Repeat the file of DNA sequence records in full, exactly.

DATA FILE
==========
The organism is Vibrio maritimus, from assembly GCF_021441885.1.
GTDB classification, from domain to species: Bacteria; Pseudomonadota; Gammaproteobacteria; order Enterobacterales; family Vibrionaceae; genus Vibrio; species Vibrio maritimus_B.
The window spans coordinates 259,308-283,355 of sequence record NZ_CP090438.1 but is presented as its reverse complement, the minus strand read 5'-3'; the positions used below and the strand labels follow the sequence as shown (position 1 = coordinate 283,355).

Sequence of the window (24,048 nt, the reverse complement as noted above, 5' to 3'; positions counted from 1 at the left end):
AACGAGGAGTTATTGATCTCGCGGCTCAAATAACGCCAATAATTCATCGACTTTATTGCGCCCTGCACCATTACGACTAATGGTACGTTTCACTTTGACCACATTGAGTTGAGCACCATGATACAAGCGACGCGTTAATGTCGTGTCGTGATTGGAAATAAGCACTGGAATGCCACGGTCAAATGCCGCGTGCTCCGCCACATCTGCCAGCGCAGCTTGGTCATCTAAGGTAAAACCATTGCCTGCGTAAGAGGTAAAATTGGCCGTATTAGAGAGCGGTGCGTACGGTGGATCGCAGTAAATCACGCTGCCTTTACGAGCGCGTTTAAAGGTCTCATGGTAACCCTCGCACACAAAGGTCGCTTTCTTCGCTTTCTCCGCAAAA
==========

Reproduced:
The organism is Vibrio maritimus, from assembly GCF_021441885.1.
GTDB classification, from domain to species: Bacteria; Pseudomonadota; Gammaproteobacteria; order Enterobacterales; family Vibrionaceae; genus Vibrio; species Vibrio maritimus_B.
The window spans coordinates 259,308-283,355 of sequence record NZ_CP090438.1 but is presented as its reverse complement, the minus strand read 5'-3'; the positions used below and the strand labels follow the sequence as shown (position 1 = coordinate 283,355).

Sequence of the window (24,048 nt, the reverse complement as noted above, 5' to 3'; positions counted from 1 at the left end):
AACGAGGAGTTATTGATCTCGCGGCTCAAATAACGCCAATAATTCATCGACTTTATTGCGCCCTGCACCATTACGACTAATGGTACGTTTCACTTTGACCACATTGAGTTGAGCACCATGATACAAGCGACGCGTTAATGTCGTGTCGTGATTGGAAATAAGCACTGGAATGCCACGGTCAAATGCCGCGTGCTCCGCCACATCTGCCAGCGCAGCTTGGTCATCTAAGGTAAAACCATTGCCTGCGTAAGAGGTAAAATTGGCCGTATTAGAGAGCGGTGCGTACGGTGGATCGCAGTAAATCACGCTGCCTTTACGAGCGCGTTTAAAGGTCTCATGGTAACCCTCGCACACAAAGGTCGCTTTCTTCGCTTTCTCCGCAAAA